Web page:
This paper explores the extent to which the Mexican government's inability to roll over its debt during December 1994 and January 1995 can be modeled as a self-fulfilling debt crisis. In the model there is a crucial interval of debt for which the government, although it finds it optimal to repay old debt if it can sell new debt, finds it optimal to default if it cannot sell new debt. If government debt is in this interval, which we call the crisis zone, then we can construct equilibria in which a crisis can occur stochastically, depending on the realization of a sunspot variable. The size of this zone depends on the average length of maturity of government debt. Our analysis suggests that for a country, like Mexico, with a very short maturity structure of debt, the crisis zone is large and includes levels of debt as low as those in Mexico before the crisis.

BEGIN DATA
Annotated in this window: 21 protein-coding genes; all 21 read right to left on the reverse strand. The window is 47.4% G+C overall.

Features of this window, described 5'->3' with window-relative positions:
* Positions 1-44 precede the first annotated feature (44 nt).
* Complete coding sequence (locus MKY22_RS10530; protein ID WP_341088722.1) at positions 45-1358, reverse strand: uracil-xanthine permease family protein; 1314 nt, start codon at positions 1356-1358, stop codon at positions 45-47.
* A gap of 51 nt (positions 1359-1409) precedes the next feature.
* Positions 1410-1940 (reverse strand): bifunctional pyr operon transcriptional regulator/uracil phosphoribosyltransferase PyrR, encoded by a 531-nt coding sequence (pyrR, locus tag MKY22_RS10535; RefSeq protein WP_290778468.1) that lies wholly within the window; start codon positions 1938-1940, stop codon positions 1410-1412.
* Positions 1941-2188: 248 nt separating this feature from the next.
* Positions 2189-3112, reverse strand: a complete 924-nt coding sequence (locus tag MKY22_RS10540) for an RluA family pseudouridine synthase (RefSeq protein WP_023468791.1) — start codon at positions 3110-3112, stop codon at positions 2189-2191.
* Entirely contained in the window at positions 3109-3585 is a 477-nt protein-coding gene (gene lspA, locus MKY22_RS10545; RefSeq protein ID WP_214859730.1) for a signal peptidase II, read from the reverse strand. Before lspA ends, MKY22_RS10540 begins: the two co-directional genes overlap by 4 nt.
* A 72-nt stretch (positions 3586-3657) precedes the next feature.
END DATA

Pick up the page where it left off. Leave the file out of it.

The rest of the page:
Bibliographical noteFunding Information:
We are grateful to seminar participants at several institutions, especially to Carlos Vegh and Edward Green and to two anonymous referees. The research of the second author has been supported by a grant from the Air Force Office of Scientific Research, Air Force Material Command, USAF, under grant number F4962094-l-0461. The U.S. government is authorized to reproduce and distribute reprints for government purposesn ot withstanding any copyright notation thereon. The views expressed herein are those of the authors and not necessarily of the Federal Reserve Bank of Minneapolis, the Federal Reserve System, the Air Force Office of Scientific Research,o r the U.S. government.
- Debt crisis